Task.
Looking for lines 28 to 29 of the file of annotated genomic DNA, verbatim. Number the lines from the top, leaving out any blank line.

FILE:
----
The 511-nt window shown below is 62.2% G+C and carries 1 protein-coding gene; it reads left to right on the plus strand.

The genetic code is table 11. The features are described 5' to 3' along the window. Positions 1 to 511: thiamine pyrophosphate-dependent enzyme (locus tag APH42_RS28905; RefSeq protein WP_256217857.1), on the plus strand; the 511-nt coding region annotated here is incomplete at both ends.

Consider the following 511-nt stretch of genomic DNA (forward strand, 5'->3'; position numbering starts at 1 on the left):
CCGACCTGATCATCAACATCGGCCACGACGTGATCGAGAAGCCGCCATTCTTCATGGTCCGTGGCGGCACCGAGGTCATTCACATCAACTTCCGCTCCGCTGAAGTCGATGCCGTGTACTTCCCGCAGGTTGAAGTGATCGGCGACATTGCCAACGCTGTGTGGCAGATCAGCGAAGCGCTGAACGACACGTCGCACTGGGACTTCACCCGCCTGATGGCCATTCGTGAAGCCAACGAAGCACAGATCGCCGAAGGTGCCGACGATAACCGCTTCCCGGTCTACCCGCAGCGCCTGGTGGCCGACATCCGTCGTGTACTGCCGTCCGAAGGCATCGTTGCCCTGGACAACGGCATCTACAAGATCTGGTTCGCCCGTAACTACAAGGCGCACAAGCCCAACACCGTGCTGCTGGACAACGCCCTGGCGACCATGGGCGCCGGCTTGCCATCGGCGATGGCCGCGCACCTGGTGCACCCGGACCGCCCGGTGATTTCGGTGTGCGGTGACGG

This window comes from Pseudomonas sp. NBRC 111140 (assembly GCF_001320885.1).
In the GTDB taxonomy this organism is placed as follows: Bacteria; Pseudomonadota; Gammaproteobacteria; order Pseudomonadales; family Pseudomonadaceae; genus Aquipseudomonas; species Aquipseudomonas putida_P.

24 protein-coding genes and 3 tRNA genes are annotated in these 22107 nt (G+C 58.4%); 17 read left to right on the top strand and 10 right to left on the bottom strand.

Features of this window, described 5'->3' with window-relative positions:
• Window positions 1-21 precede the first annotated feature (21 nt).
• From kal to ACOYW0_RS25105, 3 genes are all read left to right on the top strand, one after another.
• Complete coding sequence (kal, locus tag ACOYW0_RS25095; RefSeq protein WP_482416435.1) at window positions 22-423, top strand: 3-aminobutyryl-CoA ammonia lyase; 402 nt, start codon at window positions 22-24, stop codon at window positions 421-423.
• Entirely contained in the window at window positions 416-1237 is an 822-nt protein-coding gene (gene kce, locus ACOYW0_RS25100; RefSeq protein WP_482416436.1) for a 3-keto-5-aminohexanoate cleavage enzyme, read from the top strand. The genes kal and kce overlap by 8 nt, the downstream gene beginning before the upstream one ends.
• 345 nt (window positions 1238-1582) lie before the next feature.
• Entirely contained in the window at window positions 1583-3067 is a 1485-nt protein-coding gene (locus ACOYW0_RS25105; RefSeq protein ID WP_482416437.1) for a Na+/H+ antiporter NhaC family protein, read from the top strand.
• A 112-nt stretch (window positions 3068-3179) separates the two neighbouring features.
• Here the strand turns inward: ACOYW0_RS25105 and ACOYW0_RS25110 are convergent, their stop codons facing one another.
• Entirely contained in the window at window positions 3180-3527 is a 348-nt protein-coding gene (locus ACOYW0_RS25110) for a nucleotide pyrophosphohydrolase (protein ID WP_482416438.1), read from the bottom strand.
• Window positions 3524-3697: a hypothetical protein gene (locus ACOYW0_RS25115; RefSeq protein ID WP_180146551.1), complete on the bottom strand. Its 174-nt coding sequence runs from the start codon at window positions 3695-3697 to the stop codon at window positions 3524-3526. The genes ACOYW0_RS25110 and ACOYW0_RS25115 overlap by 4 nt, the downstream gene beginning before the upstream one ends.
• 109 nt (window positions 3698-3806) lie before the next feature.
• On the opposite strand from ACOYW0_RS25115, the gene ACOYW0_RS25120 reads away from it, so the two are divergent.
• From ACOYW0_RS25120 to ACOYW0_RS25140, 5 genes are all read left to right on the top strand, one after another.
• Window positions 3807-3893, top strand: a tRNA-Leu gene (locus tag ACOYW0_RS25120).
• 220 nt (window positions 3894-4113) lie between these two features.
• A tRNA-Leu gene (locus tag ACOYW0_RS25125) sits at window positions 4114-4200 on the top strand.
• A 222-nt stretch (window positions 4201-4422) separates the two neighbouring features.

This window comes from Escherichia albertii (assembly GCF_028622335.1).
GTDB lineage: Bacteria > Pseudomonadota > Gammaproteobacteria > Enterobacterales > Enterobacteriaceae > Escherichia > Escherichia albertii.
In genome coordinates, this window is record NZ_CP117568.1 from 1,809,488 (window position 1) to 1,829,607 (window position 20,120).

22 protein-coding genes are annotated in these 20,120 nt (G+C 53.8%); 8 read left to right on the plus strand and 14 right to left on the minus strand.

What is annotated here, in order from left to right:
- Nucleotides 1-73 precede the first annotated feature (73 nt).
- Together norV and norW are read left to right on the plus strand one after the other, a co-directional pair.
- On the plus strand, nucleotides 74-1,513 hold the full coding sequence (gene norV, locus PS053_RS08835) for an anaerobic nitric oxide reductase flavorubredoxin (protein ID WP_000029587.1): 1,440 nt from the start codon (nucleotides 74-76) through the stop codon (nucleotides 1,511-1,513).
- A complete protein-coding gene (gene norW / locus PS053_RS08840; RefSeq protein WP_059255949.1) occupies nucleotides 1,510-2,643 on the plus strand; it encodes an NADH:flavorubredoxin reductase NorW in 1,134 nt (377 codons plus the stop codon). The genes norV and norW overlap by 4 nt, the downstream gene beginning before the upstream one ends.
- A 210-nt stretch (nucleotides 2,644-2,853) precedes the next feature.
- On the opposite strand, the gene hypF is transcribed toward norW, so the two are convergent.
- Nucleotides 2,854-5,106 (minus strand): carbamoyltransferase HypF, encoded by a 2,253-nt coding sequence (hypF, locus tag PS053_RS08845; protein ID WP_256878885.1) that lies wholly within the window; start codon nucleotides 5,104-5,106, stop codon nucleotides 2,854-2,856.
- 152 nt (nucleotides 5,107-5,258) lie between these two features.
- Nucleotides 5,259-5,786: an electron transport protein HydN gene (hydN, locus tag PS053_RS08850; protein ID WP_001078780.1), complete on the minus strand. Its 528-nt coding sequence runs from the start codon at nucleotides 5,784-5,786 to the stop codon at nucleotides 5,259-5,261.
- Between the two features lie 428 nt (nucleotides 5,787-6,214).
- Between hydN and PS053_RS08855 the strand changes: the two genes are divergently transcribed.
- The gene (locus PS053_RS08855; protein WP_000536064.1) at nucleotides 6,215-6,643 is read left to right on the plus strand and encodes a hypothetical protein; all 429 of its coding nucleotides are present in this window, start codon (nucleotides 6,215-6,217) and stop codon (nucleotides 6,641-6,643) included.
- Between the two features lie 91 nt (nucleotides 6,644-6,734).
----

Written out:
In genome coordinates, this window is record NZ_CP117568.1 from 1,809,488 (window position 1) to 1,829,607 (window position 20,120).

22 protein-coding genes are annotated in these 20,120 nt (G+C 53.8%); 8 read left to right on the plus strand and 14 right to left on the minus strand.